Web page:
One month before the “Occupy” protests began in New York, artist Damir Niksic decided to occupy the Art Gallery of Bosnia and Herzegovina in Sarajevo, pissed because the authorities announced its closing. We decided to contact Damir to see how it’s going with the occupation, as well as to support his mission
Damir is still there, in the now defunct gallery, where he holds lectures, speeches and interviews with various artists, discussing the state of art and culture in the country, but also many other problems Bosnia is facing. He set up a YouTube channel where he posts a videocast every day. So far the channel has got 63 entries (and counting), one for each day he spent in the occupied gallery. Also, because there is no Ministry of Culture in Bosnia and Herzegovina, only the regional ministries, Damir took over the role of ‘Mini Star (eng: minister) for culture’.
You started the occupation before the Occupy Wall Street protests. How did that happen?
On the 26th of August, after it was announced that the Art Gallery of Bosnia and Herzegovina is to be closed for public, we scheduled a protest via Facebook in front of the gallery. We came to support the people who worked there and their decision to try and point out to the alarming condition the Bosnian cultural institutions are in. On that same day in a show on Radio Sarajevo, I suggested we should occupy the gallery. Us, artists. That evening, we entered the gallery, set up the speakers, played some music from the balcony and I declared the occupation. The gallery was officially closed later, on September 1st, and I started my daily report on September 6th. Later that month, Wall Street was occupied too.
How is it going with the occupation so far? Is it getting any attention?
Not only did the occupation help putting a focus on the problem, but it also helped people understand the problem from the right perspective. The state apparatus is now completely alienated from the citizens with “special” needs, such as the needs we have when it comes to culture, art, information and common sense.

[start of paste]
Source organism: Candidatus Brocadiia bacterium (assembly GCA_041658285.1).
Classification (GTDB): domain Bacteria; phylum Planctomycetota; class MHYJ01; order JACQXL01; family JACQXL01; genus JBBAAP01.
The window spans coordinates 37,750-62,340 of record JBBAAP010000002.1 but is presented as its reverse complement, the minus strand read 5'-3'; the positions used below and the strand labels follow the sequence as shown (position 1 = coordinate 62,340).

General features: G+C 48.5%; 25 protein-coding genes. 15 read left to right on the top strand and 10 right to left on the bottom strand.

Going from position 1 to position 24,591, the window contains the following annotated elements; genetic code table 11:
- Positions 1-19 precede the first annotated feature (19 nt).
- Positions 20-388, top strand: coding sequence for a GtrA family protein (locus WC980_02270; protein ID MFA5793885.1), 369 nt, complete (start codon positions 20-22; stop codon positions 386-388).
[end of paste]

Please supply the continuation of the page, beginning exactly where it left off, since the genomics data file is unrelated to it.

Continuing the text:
It also helped us realise that we have no state, which also means that the state no longer should have us. An artist who creates any success abroad is automatically labeled as “Bosnian and Herzegovina artist” even though that very Bosnia and Herzegovina did not participate in the artist’s education, or the production of his work, anything, it didn’t participate in it with a single dime. We need to put an end to that.
Contemporary artists should distance themselves from such a government, from the Jim Crow constitution, segregationist and racist as it is right now. We need to distance ourselves from the state, like real dissidents, to become state’s critics, to criticize it’s dysfunctional apparatus, as well as the international community itself and all the other involved in this farce called Bosnia and Herzegovina.
We need to treat this state as a bastard, because it distances itself from us and behaves like an evil stepmother. It is important to produce a reversed patriotism – a patriotism that will despise Bosnia and Herzegovina the way it is right now, and mock it internationally. A patriotism that will despise Bosnia and Herzegovina fully and completely. Such activity is necessary, because the patriotism that wants to preserve Bosnia and Herzegovina such as it is right now is by definition, wrong and futile.
The very moment any Bosnian citizen does anything stupid abroad, for example shoots at the embassy or something – suddenly there is a discussion about international affairs, relations between entire administrations, historical relations, etc. I am truly jealous of the power that comes out of such an idiotic act, power in international relations, in media – as opposed to decades of work and trying.
This happens because we don’t respect hard work. There is a general state of despair and laziness. Man who is not used to working – he doesn’t know how much work, besides knowledge and talent, is necessary to achieve anything. Lazy people and frauds… That’s why we have such a distorted system of values today.
Do you think your act of occupation can change that?
It is important to exchange the ideas, attitudes, opinions, and I do that everyday. I publish my own ideas just like I did so far, only now I do it from the Art Gallery itself. The reactions are mostly positive, even though the process is still in development, and the process is what matters the most. We know what we don’t like, what we don’t want, we also know what we like and want. Now we are still searching for the road, the right way of expression, and in art, that’s the key task. Art is not only “what”, but mostly “how”.
*More info: www.damirniksic.com